Etienne Hugel at the Wildman tasting

So I began with the fine Alsace producer Hugel, whose lovely everyday wine – Gentil, a blend of several Alsace white varieties – showed itself once again as one of the greatest bargains around. The ’08 Riesling and the ’06 Pinot Gris Classic were appropriately more impressive and demanded more attention. Both showed marvelous varietal character and intensity of flavor, and both were beautifully structured to survive and in fact improve over a few more years in bottle. The latter is especially true of the very lovely 2005 Riesling Jubilee, a wine of deep Riesling flavor and massive structure (and a commensurate price, alas).

From much further south in France, Wildman’s Rhone producer Jaboulet was showing three lovely whites, Crozes-Hermitage La Mule Blanche 2008, Crozes-Hermitage Domaine de Roure blanc 2007, and Hermitage Blanc Chevalier de Sterimberg 2007. The latter is among France’s greatest white wines. All three are vinified from the Rhone white varieties Marsanne and Rousanne, which do not, elsewhere in the world, produce wines of any great distinction.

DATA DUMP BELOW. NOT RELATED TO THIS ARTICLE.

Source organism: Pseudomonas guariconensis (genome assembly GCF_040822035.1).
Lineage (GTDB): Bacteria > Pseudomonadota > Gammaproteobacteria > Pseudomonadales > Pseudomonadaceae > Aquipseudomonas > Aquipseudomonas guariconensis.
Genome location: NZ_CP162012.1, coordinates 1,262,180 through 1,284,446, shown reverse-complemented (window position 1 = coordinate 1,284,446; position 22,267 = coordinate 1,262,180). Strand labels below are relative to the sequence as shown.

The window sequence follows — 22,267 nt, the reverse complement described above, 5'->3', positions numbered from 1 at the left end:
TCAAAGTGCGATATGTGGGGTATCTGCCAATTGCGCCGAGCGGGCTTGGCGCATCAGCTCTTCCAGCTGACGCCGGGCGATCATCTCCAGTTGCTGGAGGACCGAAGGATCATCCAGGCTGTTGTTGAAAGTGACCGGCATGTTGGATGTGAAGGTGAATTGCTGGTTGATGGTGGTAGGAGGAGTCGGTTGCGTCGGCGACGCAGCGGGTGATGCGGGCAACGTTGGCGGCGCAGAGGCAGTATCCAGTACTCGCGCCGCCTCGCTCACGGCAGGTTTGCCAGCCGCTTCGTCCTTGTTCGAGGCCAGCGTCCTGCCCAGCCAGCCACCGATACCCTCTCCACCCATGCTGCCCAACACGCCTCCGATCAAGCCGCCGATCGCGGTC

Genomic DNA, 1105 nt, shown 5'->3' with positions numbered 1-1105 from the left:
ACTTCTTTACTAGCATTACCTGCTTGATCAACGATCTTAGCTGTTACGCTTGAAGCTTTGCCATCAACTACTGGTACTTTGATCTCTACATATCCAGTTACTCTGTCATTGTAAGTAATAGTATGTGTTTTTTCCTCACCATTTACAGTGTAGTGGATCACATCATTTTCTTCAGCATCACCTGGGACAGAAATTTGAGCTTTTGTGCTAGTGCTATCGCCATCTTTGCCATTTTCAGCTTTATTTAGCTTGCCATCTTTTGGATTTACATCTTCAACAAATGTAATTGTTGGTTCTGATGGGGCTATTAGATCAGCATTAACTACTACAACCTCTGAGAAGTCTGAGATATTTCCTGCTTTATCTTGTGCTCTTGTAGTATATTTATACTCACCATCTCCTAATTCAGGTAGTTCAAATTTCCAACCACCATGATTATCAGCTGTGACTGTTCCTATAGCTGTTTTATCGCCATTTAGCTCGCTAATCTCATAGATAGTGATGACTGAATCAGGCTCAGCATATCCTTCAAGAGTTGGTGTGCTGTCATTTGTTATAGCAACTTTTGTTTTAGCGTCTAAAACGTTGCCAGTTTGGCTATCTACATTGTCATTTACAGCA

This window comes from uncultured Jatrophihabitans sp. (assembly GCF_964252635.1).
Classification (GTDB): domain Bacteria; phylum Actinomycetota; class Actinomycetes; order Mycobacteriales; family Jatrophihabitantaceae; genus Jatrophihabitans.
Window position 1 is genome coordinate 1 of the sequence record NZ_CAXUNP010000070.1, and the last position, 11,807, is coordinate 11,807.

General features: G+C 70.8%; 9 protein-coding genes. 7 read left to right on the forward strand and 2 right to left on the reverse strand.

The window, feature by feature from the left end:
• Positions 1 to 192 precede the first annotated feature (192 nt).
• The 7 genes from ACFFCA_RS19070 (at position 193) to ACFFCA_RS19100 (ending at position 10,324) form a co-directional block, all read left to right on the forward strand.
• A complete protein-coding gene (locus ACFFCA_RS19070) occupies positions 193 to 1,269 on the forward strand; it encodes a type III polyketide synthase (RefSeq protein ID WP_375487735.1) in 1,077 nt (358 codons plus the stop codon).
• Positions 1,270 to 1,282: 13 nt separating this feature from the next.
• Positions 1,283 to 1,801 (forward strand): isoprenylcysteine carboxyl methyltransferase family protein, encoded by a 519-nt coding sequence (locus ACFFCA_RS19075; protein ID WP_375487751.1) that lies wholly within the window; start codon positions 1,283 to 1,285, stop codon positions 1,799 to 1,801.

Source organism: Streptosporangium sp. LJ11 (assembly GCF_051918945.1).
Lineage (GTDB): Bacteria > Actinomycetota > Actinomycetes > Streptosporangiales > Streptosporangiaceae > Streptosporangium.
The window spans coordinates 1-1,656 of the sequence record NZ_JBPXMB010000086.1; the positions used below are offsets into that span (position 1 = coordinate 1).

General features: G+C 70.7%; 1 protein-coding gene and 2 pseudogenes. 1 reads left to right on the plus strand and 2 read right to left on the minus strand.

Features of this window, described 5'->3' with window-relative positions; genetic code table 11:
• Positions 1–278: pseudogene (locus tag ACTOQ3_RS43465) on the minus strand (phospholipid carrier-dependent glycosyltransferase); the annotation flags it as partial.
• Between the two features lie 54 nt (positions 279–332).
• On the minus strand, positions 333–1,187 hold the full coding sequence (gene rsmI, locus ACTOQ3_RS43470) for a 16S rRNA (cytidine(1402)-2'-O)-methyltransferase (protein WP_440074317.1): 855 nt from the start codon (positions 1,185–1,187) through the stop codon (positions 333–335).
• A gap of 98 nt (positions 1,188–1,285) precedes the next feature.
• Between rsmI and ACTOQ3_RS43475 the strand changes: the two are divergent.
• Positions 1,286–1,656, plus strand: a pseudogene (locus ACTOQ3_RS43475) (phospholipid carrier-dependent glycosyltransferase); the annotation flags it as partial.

Among Wildman’s Italian producers, I was particularly struck by some of the big red wines, especially Re Manfredi’s Aglianico del Vulture 2005 and the Riserva Serpara 2003. These are both wines that want more cellar age to show their best, and from past experience with them, I consider them worth whatever wait it takes.

Also impressive were Rapitalà’s  new 2008 Nero d’Avola, Alta, and La Spinona’s 2004 Barbaresco Bricco Faset and 2001 Barolo Sori Gepin. (The latter estate, if I remember correctly, is not a Wildman import but a wine it distributes on the east coast.)